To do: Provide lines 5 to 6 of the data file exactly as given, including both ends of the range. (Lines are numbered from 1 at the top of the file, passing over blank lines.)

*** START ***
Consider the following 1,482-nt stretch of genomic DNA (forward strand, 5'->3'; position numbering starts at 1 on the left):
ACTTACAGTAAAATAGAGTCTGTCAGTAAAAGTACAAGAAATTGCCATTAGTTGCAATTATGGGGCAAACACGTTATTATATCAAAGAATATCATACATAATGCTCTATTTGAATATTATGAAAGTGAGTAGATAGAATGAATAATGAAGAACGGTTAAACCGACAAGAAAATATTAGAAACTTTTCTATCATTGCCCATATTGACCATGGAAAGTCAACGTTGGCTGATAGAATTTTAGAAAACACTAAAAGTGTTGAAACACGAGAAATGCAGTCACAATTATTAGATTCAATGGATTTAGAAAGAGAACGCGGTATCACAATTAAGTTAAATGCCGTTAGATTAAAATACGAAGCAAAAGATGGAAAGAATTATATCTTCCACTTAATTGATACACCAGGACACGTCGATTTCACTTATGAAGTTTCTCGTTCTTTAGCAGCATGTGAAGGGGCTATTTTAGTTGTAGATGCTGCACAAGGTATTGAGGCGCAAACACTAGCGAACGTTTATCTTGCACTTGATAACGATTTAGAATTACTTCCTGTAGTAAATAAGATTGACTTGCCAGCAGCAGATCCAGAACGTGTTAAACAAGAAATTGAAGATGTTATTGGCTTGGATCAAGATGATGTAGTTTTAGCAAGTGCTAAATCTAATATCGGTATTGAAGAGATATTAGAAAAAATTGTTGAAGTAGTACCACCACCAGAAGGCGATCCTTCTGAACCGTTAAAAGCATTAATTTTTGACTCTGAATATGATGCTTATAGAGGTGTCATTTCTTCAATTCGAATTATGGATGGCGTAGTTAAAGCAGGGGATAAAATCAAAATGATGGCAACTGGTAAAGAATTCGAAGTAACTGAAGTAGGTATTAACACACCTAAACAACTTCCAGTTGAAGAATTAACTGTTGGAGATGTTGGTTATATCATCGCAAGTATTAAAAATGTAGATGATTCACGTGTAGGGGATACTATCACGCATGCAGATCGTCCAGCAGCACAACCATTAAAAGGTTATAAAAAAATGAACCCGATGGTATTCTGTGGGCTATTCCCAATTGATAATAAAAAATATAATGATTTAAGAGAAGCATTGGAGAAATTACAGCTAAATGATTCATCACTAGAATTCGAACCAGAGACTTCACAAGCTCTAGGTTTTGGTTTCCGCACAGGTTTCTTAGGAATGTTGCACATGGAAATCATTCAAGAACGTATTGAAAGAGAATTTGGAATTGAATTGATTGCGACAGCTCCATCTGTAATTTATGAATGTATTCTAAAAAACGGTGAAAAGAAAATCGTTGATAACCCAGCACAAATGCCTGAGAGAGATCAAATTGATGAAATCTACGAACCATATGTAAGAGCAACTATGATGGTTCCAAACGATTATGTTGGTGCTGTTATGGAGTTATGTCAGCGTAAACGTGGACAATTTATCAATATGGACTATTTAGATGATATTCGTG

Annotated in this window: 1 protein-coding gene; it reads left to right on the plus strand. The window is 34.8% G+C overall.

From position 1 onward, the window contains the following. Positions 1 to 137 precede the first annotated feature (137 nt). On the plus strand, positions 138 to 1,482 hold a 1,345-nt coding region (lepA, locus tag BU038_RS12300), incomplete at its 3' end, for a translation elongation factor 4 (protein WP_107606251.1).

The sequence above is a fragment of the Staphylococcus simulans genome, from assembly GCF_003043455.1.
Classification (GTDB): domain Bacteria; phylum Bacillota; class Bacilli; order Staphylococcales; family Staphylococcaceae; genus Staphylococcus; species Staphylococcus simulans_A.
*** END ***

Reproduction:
The sequence above is a fragment of the Staphylococcus simulans genome, from assembly GCF_003043455.1.
Classification (GTDB): domain Bacteria; phylum Bacillota; class Bacilli; order Staphylococcales; family Staphylococcaceae; genus Staphylococcus; species Staphylococcus simulans_A.